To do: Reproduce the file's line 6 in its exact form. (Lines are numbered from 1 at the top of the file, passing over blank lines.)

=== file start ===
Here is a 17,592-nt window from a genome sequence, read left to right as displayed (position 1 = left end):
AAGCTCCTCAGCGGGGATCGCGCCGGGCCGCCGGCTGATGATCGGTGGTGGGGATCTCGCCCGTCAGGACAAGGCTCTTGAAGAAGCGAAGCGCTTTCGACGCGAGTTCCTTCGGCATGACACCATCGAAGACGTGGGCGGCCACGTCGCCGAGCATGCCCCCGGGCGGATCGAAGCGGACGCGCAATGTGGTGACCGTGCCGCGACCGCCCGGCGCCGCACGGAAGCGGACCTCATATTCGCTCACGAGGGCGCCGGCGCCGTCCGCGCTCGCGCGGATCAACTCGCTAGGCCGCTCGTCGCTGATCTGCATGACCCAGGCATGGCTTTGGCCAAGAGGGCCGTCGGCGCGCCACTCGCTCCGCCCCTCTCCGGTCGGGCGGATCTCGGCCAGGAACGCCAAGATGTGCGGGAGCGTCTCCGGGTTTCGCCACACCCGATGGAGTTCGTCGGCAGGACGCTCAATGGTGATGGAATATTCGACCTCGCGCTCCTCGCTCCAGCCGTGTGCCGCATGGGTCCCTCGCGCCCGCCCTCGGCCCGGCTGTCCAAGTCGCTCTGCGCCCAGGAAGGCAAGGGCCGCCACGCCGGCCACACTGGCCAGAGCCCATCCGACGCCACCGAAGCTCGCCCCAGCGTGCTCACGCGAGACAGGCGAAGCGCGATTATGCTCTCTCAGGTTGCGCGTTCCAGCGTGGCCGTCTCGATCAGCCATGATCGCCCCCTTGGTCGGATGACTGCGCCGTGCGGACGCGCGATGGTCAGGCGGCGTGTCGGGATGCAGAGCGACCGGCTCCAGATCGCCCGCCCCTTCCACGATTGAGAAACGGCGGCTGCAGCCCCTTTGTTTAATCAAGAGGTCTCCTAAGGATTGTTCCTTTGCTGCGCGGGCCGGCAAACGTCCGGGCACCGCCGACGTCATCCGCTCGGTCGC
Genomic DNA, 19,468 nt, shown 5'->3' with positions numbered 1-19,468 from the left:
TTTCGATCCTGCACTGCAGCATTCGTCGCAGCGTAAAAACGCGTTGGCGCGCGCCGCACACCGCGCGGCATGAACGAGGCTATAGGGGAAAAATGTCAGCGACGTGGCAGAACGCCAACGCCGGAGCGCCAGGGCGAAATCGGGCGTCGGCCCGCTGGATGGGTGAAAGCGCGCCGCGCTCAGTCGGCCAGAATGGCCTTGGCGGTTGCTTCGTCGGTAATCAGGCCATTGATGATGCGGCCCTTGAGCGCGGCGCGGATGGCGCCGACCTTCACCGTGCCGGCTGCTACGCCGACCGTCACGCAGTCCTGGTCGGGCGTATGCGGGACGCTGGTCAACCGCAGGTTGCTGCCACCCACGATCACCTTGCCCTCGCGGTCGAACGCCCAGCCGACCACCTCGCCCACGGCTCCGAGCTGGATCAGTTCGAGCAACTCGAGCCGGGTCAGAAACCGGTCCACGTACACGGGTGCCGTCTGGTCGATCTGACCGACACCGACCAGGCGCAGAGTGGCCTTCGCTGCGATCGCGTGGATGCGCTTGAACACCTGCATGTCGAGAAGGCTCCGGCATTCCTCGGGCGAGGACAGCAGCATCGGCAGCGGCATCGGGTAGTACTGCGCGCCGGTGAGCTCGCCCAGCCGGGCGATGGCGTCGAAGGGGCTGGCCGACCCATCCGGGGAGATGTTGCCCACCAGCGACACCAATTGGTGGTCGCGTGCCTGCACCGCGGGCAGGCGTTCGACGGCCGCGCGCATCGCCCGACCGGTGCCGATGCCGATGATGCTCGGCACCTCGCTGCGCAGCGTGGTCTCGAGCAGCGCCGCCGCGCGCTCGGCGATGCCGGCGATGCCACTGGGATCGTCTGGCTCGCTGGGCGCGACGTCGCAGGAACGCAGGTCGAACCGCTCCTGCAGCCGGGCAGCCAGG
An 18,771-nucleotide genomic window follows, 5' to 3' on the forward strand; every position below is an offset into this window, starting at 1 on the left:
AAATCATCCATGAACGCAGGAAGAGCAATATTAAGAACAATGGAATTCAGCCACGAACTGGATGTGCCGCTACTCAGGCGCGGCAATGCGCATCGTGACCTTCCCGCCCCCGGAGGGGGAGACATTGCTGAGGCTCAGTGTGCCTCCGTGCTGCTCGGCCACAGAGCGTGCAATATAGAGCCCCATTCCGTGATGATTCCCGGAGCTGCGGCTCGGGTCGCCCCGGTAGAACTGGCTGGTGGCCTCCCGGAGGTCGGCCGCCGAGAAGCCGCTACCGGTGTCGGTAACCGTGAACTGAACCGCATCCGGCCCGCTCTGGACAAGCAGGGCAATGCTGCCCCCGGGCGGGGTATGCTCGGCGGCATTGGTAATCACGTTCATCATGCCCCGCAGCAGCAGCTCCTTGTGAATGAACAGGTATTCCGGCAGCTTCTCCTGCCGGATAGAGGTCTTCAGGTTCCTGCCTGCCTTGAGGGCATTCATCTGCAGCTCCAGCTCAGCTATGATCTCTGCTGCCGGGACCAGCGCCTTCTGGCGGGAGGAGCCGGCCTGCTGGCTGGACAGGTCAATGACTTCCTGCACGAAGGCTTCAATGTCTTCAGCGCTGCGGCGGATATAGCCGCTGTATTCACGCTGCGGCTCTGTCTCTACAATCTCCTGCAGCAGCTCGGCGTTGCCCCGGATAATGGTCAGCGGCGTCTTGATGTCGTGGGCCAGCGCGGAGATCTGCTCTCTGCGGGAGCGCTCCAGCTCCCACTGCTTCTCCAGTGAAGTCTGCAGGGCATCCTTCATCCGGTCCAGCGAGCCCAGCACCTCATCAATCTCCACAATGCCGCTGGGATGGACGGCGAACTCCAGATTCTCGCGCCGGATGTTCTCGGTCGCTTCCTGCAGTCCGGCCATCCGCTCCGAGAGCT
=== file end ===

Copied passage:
AAATCATCCATGAACGCAGGAAGAGCAATATTAAGAACAATGGAATTCAGCCACGAACTGGATGTGCCGCTACTCAGGCGCGGCAATGCGCATCGTGACCTTCCCGCCCCCGGAGGGGGAGACATTGCTGAGGCTCAGTGTGCCTCCGTGCTGCTCGGCCACAGAGCGTGCAATATAGAGCCCCATTCCGTGATGATTCCCGGAGCTGCGGCTCGGGTCGCCCCGGTAGAACTGGCTGGTGGCCTCCCGGAGGTCGGCCGCCGAGAAGCCGCTACCGGTGTCGGTAACCGTGAACTGAACCGCATCCGGCCCGCTCTGGACAAGCAGGGCAATGCTGCCCCCGGGCGGGGTATGCTCGGCGGCATTGGTAATCACGTTCATCATGCCCCGCAGCAGCAGCTCCTTGTGAATGAACAGGTATTCCGGCAGCTTCTCCTGCCGGATAGAGGTCTTCAGGTTCCTGCCTGCCTTGAGGGCATTCATCTGCAGCTCCAGCTCAGCTATGATCTCTGCTGCCGGGACCAGCGCCTTCTGGCGGGAGGAGCCGGCCTGCTGGCTGGACAGGTCAATGACTTCCTGCACGAAGGCTTCAATGTCTTCAGCGCTGCGGCGGATATAGCCGCTGTATTCACGCTGCGGCTCTGTCTCTACAATCTCCTGCAGCAGCTCGGCGTTGCCCCGGATAATGGTCAGCGGCGTCTTGATGTCGTGGGCCAGCGCGGAGATCTGCTCTCTGCGGGAGCGCTCCAGCTCCCACTGCTTCTCCAGTGAAGTCTGCAGGGCATCCTTCATCCGGTCCAGCGAGCCCAGCACCTCATCAATCTCCACAATGCCGCTGGGATGGACGGCGAACTCCAGATTCTCGCGCCGGATGTTCTCGGTCGCTTCCTGCAGTCCGGCCATCCGCTCCGAGAGCT